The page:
The bank battle for the hearts, minds, and wallets of California small- business owners has gone literary.

BankAmerica Corp. is sponsoring an essay contest for the Golden State small-business customer who can best describe in 200 words or less why the San Francisco bank should give them $25,000.

BankAmerica calls the contest "$25,000 for Your Thoughts." It is part of the bank's effort to distinguish itself from its competitors large and small around the state.

"Banks usually don't give away money," said Janet Garufis, BankAmerica senior vice president and business banking manager. "The sheer uniqueness of this demonstrates to our clients that we mean business."

The grand prize is $25,000, but five runners-up will receive $2,500 each. Only small-businesses that have an existing loan or credit line can enter. The contest runs through June 30.

The essay contest, part of a small-business loan promotion to begin May 1, is one of the latest signs of the frenetic competition in the California market.

In addition to BankAmerica and Wells Fargo & Co., California is home to some of the toughest community banks in the country, the largest Small Business Administration lenders and giant thrifts that have increasingly focused on entrepreneurs.

"I'm going to start writing," joked Charles Wendel, president of Financial Institutions Consulting in New York, who said the contest will help the bank attract attention.

"It also gets the customers thinking about the issue, which is something the bank would want to do," Mr. Wendel said.

To enter the contest, small-business owners in California must have either a loan or credit line, approved under Bank-America's usual credit standards, before June 30.

There are no limits on the size, age, or annual revenue of businesses that enter.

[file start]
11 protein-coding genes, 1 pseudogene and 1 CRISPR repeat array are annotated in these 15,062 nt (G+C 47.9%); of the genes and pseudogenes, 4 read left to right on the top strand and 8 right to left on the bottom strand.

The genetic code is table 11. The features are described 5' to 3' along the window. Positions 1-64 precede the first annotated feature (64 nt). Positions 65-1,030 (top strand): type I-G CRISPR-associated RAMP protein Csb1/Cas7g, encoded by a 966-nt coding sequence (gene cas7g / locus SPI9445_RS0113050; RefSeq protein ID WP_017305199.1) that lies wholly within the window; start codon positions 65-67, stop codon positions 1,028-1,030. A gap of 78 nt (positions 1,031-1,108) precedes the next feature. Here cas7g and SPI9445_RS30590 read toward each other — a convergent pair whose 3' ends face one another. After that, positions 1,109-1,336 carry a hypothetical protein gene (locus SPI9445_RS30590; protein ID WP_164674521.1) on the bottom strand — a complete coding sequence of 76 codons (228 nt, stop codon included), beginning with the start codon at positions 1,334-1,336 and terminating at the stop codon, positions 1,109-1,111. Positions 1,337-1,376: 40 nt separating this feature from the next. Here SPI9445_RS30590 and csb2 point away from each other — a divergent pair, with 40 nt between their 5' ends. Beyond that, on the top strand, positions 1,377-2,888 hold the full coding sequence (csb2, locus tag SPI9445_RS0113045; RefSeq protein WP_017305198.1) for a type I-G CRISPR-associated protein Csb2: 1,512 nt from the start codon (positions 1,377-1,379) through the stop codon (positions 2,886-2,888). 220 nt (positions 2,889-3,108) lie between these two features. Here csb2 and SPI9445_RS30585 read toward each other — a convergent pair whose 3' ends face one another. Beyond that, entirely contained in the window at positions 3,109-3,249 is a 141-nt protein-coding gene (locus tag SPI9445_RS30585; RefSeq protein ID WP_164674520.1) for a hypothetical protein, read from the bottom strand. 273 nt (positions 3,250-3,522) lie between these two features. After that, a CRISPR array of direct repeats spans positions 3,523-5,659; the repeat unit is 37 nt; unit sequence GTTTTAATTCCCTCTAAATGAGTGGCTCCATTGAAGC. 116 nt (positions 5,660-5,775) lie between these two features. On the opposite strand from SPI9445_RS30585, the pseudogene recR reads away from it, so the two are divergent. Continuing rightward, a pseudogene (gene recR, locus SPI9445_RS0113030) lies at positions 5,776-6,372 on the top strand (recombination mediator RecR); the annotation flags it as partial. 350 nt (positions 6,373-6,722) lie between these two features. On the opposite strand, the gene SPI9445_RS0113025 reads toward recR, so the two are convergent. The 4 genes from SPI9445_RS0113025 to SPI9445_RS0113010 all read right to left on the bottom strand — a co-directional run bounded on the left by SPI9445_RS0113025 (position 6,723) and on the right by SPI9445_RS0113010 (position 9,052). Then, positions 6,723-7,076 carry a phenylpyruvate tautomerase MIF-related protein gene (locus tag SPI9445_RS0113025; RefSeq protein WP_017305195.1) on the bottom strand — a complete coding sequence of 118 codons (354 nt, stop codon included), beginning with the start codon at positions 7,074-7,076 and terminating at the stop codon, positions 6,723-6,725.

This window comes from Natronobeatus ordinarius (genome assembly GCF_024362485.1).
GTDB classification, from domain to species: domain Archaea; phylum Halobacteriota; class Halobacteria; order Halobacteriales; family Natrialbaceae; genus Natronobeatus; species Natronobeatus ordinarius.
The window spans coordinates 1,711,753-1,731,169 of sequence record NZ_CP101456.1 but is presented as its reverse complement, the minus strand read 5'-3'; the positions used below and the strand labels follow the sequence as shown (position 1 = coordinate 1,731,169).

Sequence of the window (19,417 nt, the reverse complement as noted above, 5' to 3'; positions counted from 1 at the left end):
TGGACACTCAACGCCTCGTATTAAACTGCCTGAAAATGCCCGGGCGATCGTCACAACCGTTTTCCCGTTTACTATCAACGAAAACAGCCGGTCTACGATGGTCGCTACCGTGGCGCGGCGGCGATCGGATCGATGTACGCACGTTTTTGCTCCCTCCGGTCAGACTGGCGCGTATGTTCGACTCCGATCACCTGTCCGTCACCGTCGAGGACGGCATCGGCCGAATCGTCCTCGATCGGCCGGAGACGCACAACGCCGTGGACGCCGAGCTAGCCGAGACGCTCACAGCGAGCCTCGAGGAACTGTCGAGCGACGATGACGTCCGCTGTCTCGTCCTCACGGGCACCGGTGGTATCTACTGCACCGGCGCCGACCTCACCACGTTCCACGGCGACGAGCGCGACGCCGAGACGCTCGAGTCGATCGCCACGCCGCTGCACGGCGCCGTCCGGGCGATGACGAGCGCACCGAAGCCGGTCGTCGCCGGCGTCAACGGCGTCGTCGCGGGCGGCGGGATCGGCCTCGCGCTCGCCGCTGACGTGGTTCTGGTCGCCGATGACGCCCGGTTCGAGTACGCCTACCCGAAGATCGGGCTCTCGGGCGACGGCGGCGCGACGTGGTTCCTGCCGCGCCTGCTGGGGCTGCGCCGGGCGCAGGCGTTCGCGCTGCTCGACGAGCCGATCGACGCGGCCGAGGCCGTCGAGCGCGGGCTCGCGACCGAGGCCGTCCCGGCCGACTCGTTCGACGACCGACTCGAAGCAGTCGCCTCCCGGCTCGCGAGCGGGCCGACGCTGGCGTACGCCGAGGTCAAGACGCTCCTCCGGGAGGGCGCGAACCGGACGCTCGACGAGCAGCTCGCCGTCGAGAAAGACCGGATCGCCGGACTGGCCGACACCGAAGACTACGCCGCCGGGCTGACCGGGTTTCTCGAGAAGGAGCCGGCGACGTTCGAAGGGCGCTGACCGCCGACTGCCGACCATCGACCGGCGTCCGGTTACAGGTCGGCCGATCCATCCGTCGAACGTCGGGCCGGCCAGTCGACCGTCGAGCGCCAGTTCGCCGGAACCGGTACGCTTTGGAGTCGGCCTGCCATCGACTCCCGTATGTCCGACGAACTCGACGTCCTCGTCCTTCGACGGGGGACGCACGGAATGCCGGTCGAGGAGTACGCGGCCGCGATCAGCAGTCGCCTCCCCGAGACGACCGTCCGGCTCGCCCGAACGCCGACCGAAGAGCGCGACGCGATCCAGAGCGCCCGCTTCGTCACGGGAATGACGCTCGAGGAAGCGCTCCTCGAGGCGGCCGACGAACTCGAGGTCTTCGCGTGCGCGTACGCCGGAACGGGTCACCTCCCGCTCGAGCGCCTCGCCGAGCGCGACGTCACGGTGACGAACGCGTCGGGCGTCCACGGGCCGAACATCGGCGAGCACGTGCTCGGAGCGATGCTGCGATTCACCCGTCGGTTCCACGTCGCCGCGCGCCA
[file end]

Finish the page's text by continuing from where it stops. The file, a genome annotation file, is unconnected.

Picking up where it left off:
BankAmerica's California competitors were quick to deride the promotion, saying that while it may attract attention it does not signify a long-term commitment to serving small-business owners.

"Most likely small-business owners are more interested in running their business than a high school-like essay contest," said Terry D. Hess, director of business banking for Glendale Federal Bank.

Herbert C. Foster, president and chief executive officer of Civic Bancorp, said the Oakland bank would not use that type of promotion to attract business customers.

"Businesspeople are too busy," Mr. Foster said. "That's more of a retail or even a grade school approach."

In addition to the essay contest's $25,000 first prize , BankAmerica will award $2,500 to each of five second-prize winners picked by a panel of judges.

As part of the promotion, BankAmerica is offering a 50% discount on loan fees and introducing a toll-free telephone number in seven western states for small-business owners to apply for loans.

The bank also increased the credit limit to $100,000 for its simplified loan applications, which do not require tax returns or financial statements.

"It's a creative way to get our customers to give us some feedback," Ms. Garufis said. "We want to learn about their experiences."

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